When I got home after work I was surprised to find my husband and three children sitting by the television and watching the news. They had just learned that the direct to consumer genetic testing company 23andMe was now offering a report that assessed the customers’ risk of developing Type 2 diabetes. “Is it true?” my husband asked. “Can they now study my genes and predict whether I will get Type 2 diabetes?”
As a primary care physician who is exploring how to integrate genetic testing into traditional family medicine – a combination we now describe as precision medicine – I was excited to explain the science behind this new report and the barriers to using 23andMe’s new diabetes risk score in current clinical care.
As a family physician, I am eager to identify my patients most at risk for developing diabetes, as this is a very costly and debilitating disease with numerous health consequences such as kidney failure, heart disease, painful neuropathy and limb amputation. In the U.S. alone more than 30 million Americans have Type 2 diabetes and of these 7.2 million are undiagnosed and unaware of their condition. Another 84.1 million adults older than 18 are at high risk and considered prediabetic. So how did 23andMe calculate this risk score, and would it help the millions who were unaware of their state of health?
Calculating risk of Type 2 diabetes
American Diabetes Association, CC BY-SA
As my family sat down to a carbohydrate-rich dinner of pasta, my famous pesto pizza rolls and a salad, I explained how this direct-to-consumer testing service was calculating the risk of this complex disease that is caused by the interaction of diet, environment and thousands of genes.
The piece of the puzzle that 23andMe is calculating is called the “polygenic risk score,” which is the likelihood we were born with of developing certain diseases or conditions.
Polygenic risk scores are not based on single genes or mutations. Instead, these calculations look at the cumulative effect of thousands of small variations scattered throughout our genomes. Not all variations cause harmful effects, some are beneficial and boost health, decreasing the odds of developing diabetes. Each one of these variations alone may not have a significant impact on our health, but together they add up to increased risk of developing certain types of disease. According to 23andMe, the polygenic risk score for Type 2 diabetes was based on research using the shared DNA of their consumers.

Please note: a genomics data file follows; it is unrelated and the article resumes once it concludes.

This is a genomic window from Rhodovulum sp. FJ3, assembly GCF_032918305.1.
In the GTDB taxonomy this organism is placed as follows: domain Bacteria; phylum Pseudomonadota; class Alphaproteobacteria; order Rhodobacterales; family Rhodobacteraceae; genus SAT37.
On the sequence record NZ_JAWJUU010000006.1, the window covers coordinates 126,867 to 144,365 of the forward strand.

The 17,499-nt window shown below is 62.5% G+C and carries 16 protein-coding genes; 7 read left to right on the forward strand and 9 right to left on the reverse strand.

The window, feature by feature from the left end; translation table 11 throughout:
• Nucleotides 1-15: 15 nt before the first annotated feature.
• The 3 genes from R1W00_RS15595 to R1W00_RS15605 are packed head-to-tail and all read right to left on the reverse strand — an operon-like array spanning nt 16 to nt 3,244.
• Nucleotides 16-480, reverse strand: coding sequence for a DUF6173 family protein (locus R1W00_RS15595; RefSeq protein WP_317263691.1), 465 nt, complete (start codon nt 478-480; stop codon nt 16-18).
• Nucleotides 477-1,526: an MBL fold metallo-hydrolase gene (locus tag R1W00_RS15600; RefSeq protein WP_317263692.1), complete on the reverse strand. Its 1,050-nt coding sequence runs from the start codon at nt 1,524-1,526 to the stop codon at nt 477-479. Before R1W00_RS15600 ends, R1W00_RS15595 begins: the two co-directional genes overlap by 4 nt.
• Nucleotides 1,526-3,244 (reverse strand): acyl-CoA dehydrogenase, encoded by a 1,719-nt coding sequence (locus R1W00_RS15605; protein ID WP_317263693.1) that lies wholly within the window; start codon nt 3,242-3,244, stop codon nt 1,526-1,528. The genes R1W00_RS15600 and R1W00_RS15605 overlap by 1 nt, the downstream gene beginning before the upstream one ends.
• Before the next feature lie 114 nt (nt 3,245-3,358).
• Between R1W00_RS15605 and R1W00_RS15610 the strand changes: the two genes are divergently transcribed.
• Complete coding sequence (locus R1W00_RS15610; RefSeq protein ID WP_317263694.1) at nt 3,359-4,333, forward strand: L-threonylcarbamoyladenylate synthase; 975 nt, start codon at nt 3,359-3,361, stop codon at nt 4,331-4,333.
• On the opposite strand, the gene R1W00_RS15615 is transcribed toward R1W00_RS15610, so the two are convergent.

The DNA data the company is collecting is not just to report results back to the consumer; some 2.5 million 23andMe customers have consented to allow the company to use their DNA for research. So can this polygenic risk score tell us our increased likelihood or susceptibility to developing diseases such as diabetes?
The short answer is yes.
With advances in genomics and large repositories of genetic data from the general public, scientists have now identified how certain genetic variants raise or lower risk of a particular disease and use these associations to calculate a risk score. In an article published in Nature Genetics last year in 2018, the researchers reported polygenic risk scores that identified individuals with as much as three times the risk of developing Type 2 diabetes. That number certainly caught my family’s attention. This means that if your average risk as an American of developing a specific disease is 1 out of 100, then your new risk could increase to 3 out of 100.
Polygenic risk: Just part of the equation
While your genetics might actually tell you that you are at a higher risk for developing diabetes, that is not the whole story. In addition to genetic predisposition, it is important to factor in an individual’s environment.
When it comes to diabetes, the environmental factors are largely nutrition and activity. A diet low in sugar and carbohydrates, which I normally advocate for, when I am not feeding my family pasta, and an active lifestyle can override our genetic predisposition for diabetes. It can also control diabetes if it is diagnosed.
The key question, as researchers and physicians wrangle with incorporating more genetic data into health care, is how will individuals react to learning that they are genetically predisposed to developing diabetes? Will they use this knowledge to implement and sustain the lifestyle changes necessary to mitigate that risk?